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The Bamboo Paradox:
The limits of human flexibility in a cruel world – and how to protect, defend and strengthen yourself
Finding the Golden Mean that leads to strength and viable flexibility, in order to be happy, healthy and realistically successful
By Dr Jim Byrne.
With contributed chapters by Renata Taylor-Byrne
The Institute for E-CENT Publications: 2020
Waking up to a challenging reality
At the age of thirty-four years, I woke up, for the first time. I became aware of the fact that I was living a life that didn’t really work for me – which had never really worked in a remotely satisfactory way.
When I say it had never really worked, you might misunderstand, and think my life lacked excitement; but that is not what I mean at all. I had lived and worked in Bangladesh and Thailand; been to college; been a radical politician; edited a political journal and an alternative newspaper; had three relationships with women; published two books and several significant reports; travelled across Europe on military service; and much more besides. But none of this meant anything to me. None of this had any real, emotional significance.
I woke up because I could not look inside myself and see anything worth considering. I woke up because I found myself writing these words:
“The valley is empty now.
Nothing moves on the streets.
Internal combustion cars;
And every kind of dog.
I always hate to see it this way,
Which is all the time!”
I was depressed by the emptiness of my full life!
At that point, I began to seek wisdom – to examine my life – and to explore ideas about better ways of living a more meaningful, purposeful, more satisfying life.
Around this time, I came across Thoreau’s quotation which claims that: “Most men lead lives of quiet desperation”.
That felt like a profound truth, but it does not help us to know what to do about it.
Perhaps you can relate to this situation.
Perhaps your own life does not really work for you, in a fully satisfactory way.
And perhaps it’s time to find out why; and what you could do about it.
In this book, I want to share some of the fruits of waking up, and taking responsibility for the direction of my life. What I will tell you about is my journey – shared with my wonderful wife, Renata Taylor-Byrne (who I hardly knew at the point at which I woke up). This was a journey towards wisdom and happiness; physical and mental health; and emotional well-being.
Of course, I had little idea what ‘wisdom’ meant at that time. I knew the word. Perhaps my thoughts about wisdom went something like this, at that time:
Wisdom may be assumed to be about distinguishing fact from fantasy; though I know how difficult that can be. It should be about being realistic, or practical and logical about life and what it is possible to gain from living well. But it also probably entails knowing where to look, and how to value what we see. (At the age of 34 years I had limited capacity to do any of this).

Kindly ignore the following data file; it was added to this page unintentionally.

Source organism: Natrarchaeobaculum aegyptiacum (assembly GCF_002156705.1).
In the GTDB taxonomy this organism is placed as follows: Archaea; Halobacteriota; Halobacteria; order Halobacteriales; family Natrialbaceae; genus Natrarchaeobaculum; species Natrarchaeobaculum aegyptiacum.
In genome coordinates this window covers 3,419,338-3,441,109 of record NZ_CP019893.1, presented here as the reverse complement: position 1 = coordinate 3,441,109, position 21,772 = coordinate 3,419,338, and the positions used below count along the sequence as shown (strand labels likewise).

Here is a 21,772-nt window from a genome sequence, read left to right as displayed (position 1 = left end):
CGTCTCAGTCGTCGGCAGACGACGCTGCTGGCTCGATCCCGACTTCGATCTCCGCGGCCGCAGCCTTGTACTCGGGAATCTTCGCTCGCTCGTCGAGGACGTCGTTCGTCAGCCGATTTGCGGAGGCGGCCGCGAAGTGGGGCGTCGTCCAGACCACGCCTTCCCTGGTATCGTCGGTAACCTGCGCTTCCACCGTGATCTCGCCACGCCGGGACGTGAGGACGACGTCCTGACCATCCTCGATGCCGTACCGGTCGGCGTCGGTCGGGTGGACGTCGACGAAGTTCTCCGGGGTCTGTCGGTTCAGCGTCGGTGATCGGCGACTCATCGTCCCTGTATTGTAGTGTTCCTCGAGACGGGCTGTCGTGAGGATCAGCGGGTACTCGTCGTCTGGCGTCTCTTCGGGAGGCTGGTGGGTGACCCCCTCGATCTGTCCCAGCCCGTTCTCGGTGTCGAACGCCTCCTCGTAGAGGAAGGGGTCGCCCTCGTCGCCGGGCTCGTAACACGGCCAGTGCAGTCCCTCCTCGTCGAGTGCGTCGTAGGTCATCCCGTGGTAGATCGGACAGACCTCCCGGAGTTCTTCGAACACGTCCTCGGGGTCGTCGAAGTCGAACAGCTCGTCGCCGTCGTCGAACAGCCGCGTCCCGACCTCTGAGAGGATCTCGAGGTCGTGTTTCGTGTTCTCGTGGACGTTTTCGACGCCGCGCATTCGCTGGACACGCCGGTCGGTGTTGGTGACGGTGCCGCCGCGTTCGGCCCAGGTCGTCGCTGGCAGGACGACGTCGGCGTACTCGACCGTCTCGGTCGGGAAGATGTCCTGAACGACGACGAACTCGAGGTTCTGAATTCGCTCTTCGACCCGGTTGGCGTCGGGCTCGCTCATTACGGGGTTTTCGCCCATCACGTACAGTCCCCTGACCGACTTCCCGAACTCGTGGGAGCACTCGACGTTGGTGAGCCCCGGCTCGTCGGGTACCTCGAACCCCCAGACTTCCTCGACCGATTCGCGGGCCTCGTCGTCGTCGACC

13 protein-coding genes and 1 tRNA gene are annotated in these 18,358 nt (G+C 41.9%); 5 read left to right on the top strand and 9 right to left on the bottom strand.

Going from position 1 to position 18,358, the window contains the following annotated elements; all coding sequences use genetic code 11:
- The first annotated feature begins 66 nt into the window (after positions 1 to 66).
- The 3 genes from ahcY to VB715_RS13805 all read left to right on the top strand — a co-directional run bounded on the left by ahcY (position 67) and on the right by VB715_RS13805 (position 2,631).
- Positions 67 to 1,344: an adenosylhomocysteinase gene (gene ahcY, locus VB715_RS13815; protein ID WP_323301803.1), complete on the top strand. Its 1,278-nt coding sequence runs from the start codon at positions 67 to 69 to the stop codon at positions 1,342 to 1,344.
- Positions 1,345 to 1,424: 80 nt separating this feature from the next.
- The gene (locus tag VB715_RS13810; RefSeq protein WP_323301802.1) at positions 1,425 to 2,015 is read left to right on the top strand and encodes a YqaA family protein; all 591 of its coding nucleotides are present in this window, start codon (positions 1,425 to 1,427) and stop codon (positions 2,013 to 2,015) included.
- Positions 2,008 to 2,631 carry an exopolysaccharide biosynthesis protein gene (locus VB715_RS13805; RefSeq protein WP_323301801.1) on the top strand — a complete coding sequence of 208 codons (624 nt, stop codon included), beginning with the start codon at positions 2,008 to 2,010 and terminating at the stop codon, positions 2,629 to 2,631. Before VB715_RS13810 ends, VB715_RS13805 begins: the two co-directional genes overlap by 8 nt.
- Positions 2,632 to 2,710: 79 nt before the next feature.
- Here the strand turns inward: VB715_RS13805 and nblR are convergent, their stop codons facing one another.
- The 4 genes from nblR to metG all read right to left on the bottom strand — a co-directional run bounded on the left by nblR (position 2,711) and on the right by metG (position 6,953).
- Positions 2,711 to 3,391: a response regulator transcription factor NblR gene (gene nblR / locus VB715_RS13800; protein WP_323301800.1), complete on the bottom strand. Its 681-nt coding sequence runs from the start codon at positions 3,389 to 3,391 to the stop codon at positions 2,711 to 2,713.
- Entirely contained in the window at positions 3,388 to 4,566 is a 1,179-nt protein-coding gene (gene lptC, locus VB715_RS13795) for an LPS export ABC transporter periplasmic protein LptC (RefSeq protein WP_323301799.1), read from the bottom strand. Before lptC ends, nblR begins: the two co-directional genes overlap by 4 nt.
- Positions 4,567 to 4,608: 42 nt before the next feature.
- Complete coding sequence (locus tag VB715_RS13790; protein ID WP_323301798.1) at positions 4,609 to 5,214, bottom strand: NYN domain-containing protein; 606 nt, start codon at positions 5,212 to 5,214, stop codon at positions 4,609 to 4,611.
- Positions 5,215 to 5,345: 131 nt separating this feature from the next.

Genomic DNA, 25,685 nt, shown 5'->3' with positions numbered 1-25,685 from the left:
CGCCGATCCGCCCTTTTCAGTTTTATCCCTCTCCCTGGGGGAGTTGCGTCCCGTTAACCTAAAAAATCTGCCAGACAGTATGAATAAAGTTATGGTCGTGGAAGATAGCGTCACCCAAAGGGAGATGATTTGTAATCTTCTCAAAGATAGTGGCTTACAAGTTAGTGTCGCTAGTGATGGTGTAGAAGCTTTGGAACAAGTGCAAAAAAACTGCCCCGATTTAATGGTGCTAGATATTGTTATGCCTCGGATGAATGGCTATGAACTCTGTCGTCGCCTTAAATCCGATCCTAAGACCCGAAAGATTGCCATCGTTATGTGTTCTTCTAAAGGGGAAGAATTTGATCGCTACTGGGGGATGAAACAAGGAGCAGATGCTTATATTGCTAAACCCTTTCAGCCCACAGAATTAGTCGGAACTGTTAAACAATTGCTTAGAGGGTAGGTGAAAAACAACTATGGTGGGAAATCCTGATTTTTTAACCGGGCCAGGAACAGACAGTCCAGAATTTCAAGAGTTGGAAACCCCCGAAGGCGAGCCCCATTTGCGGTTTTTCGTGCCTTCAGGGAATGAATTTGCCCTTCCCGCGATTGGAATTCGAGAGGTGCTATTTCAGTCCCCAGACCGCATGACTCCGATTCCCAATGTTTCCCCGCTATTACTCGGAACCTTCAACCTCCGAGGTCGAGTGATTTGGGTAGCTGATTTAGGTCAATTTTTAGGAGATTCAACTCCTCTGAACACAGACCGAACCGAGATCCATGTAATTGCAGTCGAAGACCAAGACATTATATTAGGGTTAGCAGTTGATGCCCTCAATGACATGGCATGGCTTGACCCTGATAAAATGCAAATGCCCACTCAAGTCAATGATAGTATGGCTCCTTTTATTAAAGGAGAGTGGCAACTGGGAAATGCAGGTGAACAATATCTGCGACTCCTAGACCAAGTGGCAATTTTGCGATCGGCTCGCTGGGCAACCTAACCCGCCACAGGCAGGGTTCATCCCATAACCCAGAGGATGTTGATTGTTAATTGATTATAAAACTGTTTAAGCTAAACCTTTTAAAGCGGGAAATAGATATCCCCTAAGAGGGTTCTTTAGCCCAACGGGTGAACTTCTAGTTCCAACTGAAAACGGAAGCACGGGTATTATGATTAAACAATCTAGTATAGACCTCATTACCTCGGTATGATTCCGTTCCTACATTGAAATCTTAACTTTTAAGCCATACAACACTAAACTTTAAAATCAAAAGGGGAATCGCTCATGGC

I also sensed that I had often been foolish in the things I’d said and done; the things I got involved in; and the people I’d allowed to influence me.
I was not good at accepting myself as I was; and often criticized myself for my apparent failings; especially in failing to make enough money for a comfortable life; or to have a group of friends. But I was good at keeping calm. Perhaps, sometimes, I was calm when I should have been angry; but I was often afraid to be angry.
I was aware of the inner conflict in all humans between the desire to be a good, moral individual, and the desire for the fruits of evil (which involve harming others). And I had mainly been able to avoid my evil or immoral urges.
I did not have a developed capacity to laugh and have fun; and I over-worked (because, as I discovered very much later, I am ‘a Responsible Workaholic’). I was overly serious; too upset about the mad, unequal world into which I’d been thrown at birth.
And I was not good at feeling grateful for what I actually had in my life; and the many exotic journeys I’d been on.
I was aware of the value of being ‘gentlemanly’ or polite in my dealings with others, to facilitate the smooth running of social encounters. But I was not self-assertive enough.
I was aware of my limitations as a human and a man; but I had not yet reached the stage of being able to accept my inefficiencies and ineffective behaviours; or my poor general judgements.
I was not good at forgiving others for their unavoidable foolishness; though I was often inappropriately critical of others for their fallible humanness.
I did not often engage in foolish anger; but I did not recognize that I was entitled to take up a full square on the chessboard of life. I tended to live in the cracks between the lives of others.
I had been raised to be very stoical; to ‘carry my (Catholic) cross willingly’; to ‘turn the other cheek’ to insults and injury; to ‘roll with the punches’; to ignore the ‘arrows of adversity’; and so on.
I had mismanaged my first marriage; and did not (during that six year marriage) wake up to the fact that I had no idea how to have a happy relationship – mainly because I came from a family in which my mother and father had an arranged marriage; and they never learned to love each other; and their only love for their children was one driven by duty, and not affection. (Of course, it took years for me to understand this aspect of my start point in life!)
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End of page 1…
…Continued on Bamboo Paradox, Page 2***